Prof. Weijun Pan’s group revealed usher cells guide homing of HSPCs to a vascular niche


Prof. Weijun Pan’s group published a research article in Nature about the homing of Hematopoietic Stem and Progenitor Cells (HSPCs) (Dantong Li, Wenzhi Xue, Mei Li, Mei Dong, Jianwei Wang, Xianda Wang, Xiyue Li, Kai Chen, Wenjuan Zhang, Shuang Wu, Yingqi Zhang, Lei Gao, Yujie Chen, Jianfeng Chen, Bo O. Zhou, Yi Zhou, Xuebiao Yao, Lin Li, Dianqing Wu & Weijun Pan. VCAM-1+ macrophages guide the homing of HSPCs to a vascular niche. Nature 564, 119–124, December 6, 2018).)

Hematopoietic Stem and Progenitor Cells (HSPCs) give rise to all blood lineages that support people’s daily life. HSPCs, like seeds, need suitable microenvironment to maintain their function.

Homing allows the HSPCs to anchor in their niches for further expansion and differentiation. Unique niche microenvironments, composed of various blood vessels and other niche components, including stromal cells, regulate this process.

To study the detailed architecture of the microenvironment and the regulation mechanism of homing, the group at Shanghai Institute of Nutrition and Health of Chinese Academy of Sciences used zebrafish model to analyze the entire dynamic process of HSPC homing in vivo. By using a combination of advanced live imaging and cell labeling-tracing system, researchers performed a high-resolution analysis of the HSPC homing in zebrafish caudal hematopoietic tissue (CHT, equivalent to the fetal liver in mammals). Compared to itga4 mutants with homing defects, researchers defined a successful HSPC retention in the CHT as the lodgement of HSPCs for more than 30 min. They also found HSPCs preferred to stay at retention ‘hotspots’ associated with venous capillaries, which largely localized at the venous capillary confluence points that are connected to the caudal vein plexus.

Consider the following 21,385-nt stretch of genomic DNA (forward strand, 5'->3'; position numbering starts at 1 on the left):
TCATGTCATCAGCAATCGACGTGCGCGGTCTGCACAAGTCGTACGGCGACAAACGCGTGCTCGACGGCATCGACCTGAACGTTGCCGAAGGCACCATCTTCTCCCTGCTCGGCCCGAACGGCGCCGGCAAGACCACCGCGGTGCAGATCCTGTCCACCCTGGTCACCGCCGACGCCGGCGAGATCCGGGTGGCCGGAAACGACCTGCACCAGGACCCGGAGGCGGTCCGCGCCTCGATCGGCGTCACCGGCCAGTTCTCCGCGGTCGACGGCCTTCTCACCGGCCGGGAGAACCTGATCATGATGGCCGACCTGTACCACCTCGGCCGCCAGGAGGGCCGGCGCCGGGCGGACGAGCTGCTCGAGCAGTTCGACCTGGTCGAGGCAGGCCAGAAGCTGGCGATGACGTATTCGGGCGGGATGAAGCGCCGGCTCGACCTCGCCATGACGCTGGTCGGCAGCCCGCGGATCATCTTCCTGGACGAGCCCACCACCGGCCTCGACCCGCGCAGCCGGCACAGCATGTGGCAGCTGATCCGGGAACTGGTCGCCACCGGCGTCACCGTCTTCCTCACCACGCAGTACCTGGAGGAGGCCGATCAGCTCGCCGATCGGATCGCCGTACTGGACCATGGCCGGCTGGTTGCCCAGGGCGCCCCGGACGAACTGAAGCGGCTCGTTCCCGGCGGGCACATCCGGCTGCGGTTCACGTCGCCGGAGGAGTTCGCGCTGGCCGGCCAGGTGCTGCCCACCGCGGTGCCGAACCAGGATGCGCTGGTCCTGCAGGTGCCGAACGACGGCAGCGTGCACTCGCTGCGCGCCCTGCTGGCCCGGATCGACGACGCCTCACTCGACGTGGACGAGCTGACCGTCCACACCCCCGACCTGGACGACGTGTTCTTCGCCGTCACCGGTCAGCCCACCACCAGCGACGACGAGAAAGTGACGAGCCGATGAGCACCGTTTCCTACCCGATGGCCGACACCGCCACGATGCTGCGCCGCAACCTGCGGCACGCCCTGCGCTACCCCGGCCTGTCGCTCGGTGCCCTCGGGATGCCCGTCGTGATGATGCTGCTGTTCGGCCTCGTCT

Further study identified that VCAM-1+ macrophage patrolling the inner surface of venous plexus, interacts with HSPCs via an ITGA4-dependent manner, and directs HSPCs retention.

These cells, named as “Usher cells”, guide HSCPs homing to two types of vascular niche. Usher cells, together with endothelial cells, help HSPCs homing through distinct mechanisms.

Fig. Schematic diagrams show the HSPC retention model with accurate percentage and classification

This study dissects the temporal-spatial rules of HSPCs retention, provides new insights into the mechanism for HSPC homing and reveals the essential role of a VCAM-1+ macrophage population with patrolling behavior in HSPC retention.

Dantong Li, Wenzhi Xue, Mei Li, PhD students are co-first authors of the paper. Prof. Weijun Pan is the corresponding author of the study. The study was funded by grants from Chinese Academy of Sciences, Ministry of Science and Technology, National Natural Science Foundation of China, etc.